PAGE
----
Thermoplastic resin particle
Styrene-butadiene type latex
(Trade name: Nipol LX303;
Tg = 100° C.)
(Trade name: Chemi-Pearl
S-300; Tg = 94° C.)
(Trade name: Chemi-Pearl
W-100; Tg = 115° C.)
(b. Preparation of Inks)
CAB-O-JET 200 and CAB-O-JET 300 (trade names; prepared by Cabot Co., Ltd.) were prepared as pigment dispersing materials containing pigments which can be dispersed in water without a dispersing agent. CAB-O-JET 200 is a pigment dispersing material at pH 7.8 containing a self-dispersion type carbon black (mean particle diameter 130 nm) which has a sulfone group on a surface thereof and is dispersed at a ratio of 20 % by weight.
Further, CAB-O-JET 300 is a pigment dispersing material at pH 7.8 containing a self-dispersion type carbon black (mean particle diameter 150 nm) which has a carboxyl group on a surface thereof and is dispersed at a ratio of 15% by weight. Using these pigment dispersing materials, inks having compositions shown in Table 2 below were prepared. Each of the inks was manufactured by mixing components and agitating them for 12 hours with a stirrer.
Compositions of Inks Used in Examples 1 to 3
Composition of ink
20 wt %
15 wt %
3 wt %
C.I. Food Black 2
1 wt %
1.2 wt %
9 wt %
7 wt %
12 wt %
8 wt %
10 wt %
9 wt %
4 wt %
6 wt %
5 wt %
Rest wt %
Rest wt %
Rest wt %
(c. Image formation and evaluation)
Using the recording medium obtained at the step a) and aqueous inks prepared at the step b), images were formed with Printer BJC-400J manufactured by Canon Inc. 30 minutes after forming the images, top layers of the recording medium were heated to temperatures specified in Table 3 and maintained at these temperatures for 20 minutes to form the images.
Then, fretting resistance and water resistance of the images thus obtained were evaluated by the procedures and according to evaluation standards which are described below. The results are shown in Table 3.
(1) Fretting resistance
Images, monochromatic images and alphanumerics were rubbed with dry tissue papers. No adhesion of color materials contained in inks to the tissue papers was evaluated as o, whereas adhesion of the color materials to the tissue papers was evaluated as x.
(2) Water resistance
Images, monochromatic images and alphanumerics which were formed on the recording medium through the steps described above were left standing for one hour in atmosphere at room temperature and then submerged for 10 seconds in city water at 20° C. The images were taken out of the water, air-dried and visually checked for water resistance. Evaluation standards were:
⊚: Pigment or dye did not flow into blanks and base surfaces of recording medium were scarcely fouled. The alphanumerics are scarcely blurred.
∘: Pigment or dye scarcely flowed into blanks and base surfaces of recording medium were scarcely fouled. The alphanumerics were slightly blurred but the blurring is not problematic for practical use.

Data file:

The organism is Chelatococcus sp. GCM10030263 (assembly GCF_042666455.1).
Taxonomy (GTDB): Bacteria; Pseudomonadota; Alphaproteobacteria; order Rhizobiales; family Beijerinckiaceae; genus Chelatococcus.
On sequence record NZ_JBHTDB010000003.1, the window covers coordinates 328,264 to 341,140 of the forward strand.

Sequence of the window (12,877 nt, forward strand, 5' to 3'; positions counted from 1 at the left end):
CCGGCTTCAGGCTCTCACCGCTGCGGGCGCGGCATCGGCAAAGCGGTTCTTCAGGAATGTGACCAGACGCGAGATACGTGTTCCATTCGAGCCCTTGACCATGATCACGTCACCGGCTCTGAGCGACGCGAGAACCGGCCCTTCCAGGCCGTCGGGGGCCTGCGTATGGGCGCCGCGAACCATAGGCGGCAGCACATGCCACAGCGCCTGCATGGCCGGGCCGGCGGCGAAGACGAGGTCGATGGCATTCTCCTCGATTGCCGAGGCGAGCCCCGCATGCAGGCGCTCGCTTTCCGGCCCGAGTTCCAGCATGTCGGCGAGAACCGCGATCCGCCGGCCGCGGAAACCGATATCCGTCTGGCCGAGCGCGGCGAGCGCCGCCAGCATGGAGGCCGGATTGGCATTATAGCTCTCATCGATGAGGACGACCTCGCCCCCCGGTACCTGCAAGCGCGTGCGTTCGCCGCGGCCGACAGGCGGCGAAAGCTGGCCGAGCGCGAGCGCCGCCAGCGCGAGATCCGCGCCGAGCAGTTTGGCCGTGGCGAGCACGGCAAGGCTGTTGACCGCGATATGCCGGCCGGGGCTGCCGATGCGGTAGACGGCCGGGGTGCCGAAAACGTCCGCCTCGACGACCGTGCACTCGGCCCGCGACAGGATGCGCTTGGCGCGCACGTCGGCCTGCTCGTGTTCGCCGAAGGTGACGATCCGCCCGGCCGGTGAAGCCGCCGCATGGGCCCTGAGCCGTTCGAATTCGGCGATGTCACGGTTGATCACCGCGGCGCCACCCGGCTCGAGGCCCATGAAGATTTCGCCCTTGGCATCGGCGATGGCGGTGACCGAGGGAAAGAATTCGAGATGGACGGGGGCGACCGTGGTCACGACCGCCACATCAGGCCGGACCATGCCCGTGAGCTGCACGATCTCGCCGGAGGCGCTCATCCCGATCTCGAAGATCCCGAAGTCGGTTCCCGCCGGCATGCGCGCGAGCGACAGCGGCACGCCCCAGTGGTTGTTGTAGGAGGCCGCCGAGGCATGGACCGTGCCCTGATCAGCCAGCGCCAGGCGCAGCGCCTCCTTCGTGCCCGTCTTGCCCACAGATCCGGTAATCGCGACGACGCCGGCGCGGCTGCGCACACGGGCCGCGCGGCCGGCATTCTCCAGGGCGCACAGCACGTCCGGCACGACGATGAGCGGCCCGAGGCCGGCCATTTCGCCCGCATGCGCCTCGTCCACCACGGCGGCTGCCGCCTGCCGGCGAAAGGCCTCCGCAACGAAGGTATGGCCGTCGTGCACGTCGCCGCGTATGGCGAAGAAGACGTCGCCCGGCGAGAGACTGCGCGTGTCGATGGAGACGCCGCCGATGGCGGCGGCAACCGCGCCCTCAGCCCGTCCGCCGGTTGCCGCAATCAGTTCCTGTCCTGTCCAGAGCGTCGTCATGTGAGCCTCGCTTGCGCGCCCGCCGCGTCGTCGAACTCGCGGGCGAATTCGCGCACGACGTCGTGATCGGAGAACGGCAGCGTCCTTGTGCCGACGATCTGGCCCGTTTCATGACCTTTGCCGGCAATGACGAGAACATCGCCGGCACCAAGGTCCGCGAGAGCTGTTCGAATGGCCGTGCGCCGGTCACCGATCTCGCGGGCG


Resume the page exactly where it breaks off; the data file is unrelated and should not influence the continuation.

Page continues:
x: Pigment or dye scarcely flowed into blanks and base surfaces of the recording medium were scarcely fouled. The alphanumerics were rather blurred and problematic for practical use.
Medium Heating Temperatures and Image
[Preparation of black ink]
Macromolecular dispersing agent*
(Trade name: MA100: prepared by Mitsubishi
Chemical Industries, Ltd.)
*Macromolecular dispersing agent: Aqueous solution of anionic polymer (an aqueous solution of styrene-methacrylic acid-ethyl acrylate: acid value 400, weight-average molecular weight 6000, solid matter 20% by weight, neutralizing agent: (monoethanolamine)
The materials mentioned above were put together with glass beads having a diameter of 1 mm into a vertical type batch sand mill (manufactured by Imex Co.) and treated for three hours while cooling with water. After dispersion, the liquid had a viscosity of 9 cps and a pH value of 10. This liquid was centrifugalized with a centrifugal separator to remove coarse particles, thereby obtaining a black ink containing a dispersing agent which had a mean particle diameter of 135 mμ and a solid matter of 13%.
Images were formed in the same procedures as those for Example 1 (medium heating temperature: 110° C.), except for use of the ink which is manufactured as described above. Observation of the recorded images indicated that a pigment adhering to a surface of a recording medium did not transfer sufficiently into a thermoplastic resin layer. Further, the images did not exhibit sufficiently high fretting resistance.
As understood from the foregoing description, the present invention provides an image forming process by a convenient ink-jet recording method which is capable of forming sharp images having high fretting resistance and water resistance even on substrates which have low ink absorptivities.
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|U.S. Classification||347/101, 428/32.11, 106/31.77, 106/31.75, 106/31.86, 428/32.17|
|International Classification||C09D11/40, C09D11/38, C09D11/322, C09D11/324, C09D11/00, B41M5/00, B41M5/50, B41M5/52, B41J2/21, B41J11/00|
|Cooperative Classification||C09D11/30, B41J2/2107, B41J11/002|
|European Classification||C09D11/30, B41J2/21B, B41J11/00C1|
|Jan 19, 1999||AS||Assignment|
Owner name: CANON KABUSHIKI KAISHA, JAPAN
Free format text: ASSIGNMENT OF ASSIGNORS INTEREST;ASSIGNORS:KURABAYASHI, YUTAKA;EGUCHI, TAKEO;REEL/FRAME:009706/0366;SIGNING DATES FROM 19981119 TO 19981120
|Mar 25, 2003||CC||Certificate of correction|
|Sep 16, 2005||FPAY||Fee payment|
Year of fee payment: 4
|Sep 9, 2009||FPAY||Fee payment|
Year of fee payment: 8
|Sep 11, 2013||FPAY||Fee payment|
Year of fee payment: 12